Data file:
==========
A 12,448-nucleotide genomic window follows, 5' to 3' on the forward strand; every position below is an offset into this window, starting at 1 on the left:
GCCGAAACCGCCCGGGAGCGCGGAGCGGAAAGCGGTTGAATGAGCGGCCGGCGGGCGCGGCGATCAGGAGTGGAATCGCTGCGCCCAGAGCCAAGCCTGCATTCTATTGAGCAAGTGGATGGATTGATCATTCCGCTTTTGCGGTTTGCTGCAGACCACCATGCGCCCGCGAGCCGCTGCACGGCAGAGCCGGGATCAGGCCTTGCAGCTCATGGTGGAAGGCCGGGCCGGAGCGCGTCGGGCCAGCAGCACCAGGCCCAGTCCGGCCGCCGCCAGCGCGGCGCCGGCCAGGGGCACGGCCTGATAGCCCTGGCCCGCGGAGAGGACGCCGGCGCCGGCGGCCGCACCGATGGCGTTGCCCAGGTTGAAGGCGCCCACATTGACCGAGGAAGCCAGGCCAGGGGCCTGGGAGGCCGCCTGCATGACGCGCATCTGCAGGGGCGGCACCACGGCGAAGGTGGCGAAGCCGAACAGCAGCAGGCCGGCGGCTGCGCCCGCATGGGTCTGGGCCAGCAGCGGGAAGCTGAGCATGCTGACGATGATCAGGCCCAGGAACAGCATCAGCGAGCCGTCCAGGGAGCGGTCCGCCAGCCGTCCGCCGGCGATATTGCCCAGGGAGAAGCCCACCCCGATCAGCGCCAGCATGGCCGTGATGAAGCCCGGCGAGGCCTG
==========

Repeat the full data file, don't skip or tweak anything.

A 12,448-nucleotide genomic window follows, 5' to 3' on the forward strand; every position below is an offset into this window, starting at 1 on the left:
GCCGAAACCGCCCGGGAGCGCGGAGCGGAAAGCGGTTGAATGAGCGGCCGGCGGGCGCGGCGATCAGGAGTGGAATCGCTGCGCCCAGAGCCAAGCCTGCATTCTATTGAGCAAGTGGATGGATTGATCATTCCGCTTTTGCGGTTTGCTGCAGACCACCATGCGCCCGCGAGCCGCTGCACGGCAGAGCCGGGATCAGGCCTTGCAGCTCATGGTGGAAGGCCGGGCCGGAGCGCGTCGGGCCAGCAGCACCAGGCCCAGTCCGGCCGCCGCCAGCGCGGCGCCGGCCAGGGGCACGGCCTGATAGCCCTGGCCCGCGGAGAGGACGCCGGCGCCGGCGGCCGCACCGATGGCGTTGCCCAGGTTGAAGGCGCCCACATTGACCGAGGAAGCCAGGCCAGGGGCCTGGGAGGCCGCCTGCATGACGCGCATCTGCAGGGGCGGCACCACGGCGAAGGTGGCGAAGCCGAACAGCAGCAGGCCGGCGGCTGCGCCCGCATGGGTCTGGGCCAGCAGCGGGAAGCTGAGCATGCTGACGATGATCAGGCCCAGGAACAGCATCAGCGAGCCGTCCAGGGAGCGGTCCGCCAGCCGTCCGCCGGCGATATTGCCCAGGGAGAAGCCCACCCCGATCAGCGCCAGCATGGCCGTGATGAAGCCCGGCGAGGCCTG